OK, I know. I get it.
Constructions and perspective grids are not the funnest, sexiest parts of making a piece of art. There's always a real temptation to skip this step and get right to the good bits of doing the drawing.
|The little X is to remind myself which of these lines was the horizon|
If you take the time to carefully plan your drawing, you're less likely to have the artwork turn out wonky, or end up having to erase and re-draw a bunch of stuff because you accidentally used two different points of view on the same composition*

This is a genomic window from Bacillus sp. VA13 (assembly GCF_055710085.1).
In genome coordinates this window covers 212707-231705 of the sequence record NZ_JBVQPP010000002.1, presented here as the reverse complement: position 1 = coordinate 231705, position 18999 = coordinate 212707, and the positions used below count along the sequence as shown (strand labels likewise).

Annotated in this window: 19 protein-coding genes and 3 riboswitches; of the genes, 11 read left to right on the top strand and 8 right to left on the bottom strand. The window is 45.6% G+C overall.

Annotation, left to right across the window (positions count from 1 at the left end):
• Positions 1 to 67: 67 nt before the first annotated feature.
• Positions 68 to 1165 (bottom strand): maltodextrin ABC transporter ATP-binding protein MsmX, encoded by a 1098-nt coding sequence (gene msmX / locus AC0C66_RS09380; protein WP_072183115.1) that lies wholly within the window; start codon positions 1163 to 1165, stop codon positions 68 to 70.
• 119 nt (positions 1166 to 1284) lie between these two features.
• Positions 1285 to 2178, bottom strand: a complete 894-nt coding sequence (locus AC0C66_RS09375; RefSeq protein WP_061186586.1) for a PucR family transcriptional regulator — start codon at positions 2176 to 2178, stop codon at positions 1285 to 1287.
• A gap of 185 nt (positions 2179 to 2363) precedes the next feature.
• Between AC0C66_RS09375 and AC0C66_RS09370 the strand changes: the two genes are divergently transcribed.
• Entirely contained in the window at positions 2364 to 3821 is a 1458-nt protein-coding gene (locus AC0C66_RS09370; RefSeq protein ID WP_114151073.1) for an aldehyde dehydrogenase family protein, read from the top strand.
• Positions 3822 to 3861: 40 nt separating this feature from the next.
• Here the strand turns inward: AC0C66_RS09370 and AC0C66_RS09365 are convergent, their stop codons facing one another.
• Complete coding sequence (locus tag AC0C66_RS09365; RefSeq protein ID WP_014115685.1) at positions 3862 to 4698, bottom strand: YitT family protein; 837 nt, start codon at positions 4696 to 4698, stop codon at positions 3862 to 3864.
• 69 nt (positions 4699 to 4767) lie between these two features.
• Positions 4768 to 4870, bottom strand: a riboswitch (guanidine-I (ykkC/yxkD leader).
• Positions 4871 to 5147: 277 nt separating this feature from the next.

* and before you say "what about cubism" these rules apply double, or triple in that case, because each of the different points of view presented has to be consistent with itself.
It also helps to establish the settings of your drawings as a real place that people could visit.
When I'm doing constructions I mostly just hint at the location. I lay down the framework so that when I do the detailed illlustrations later, I have a basic idea where the characters are in the setting, and what details need to be added to create a sense of place.
If your viewers believe they could really go to the place where your characters are, then it will give them another way to connect with your story. At least, it seems that way to me.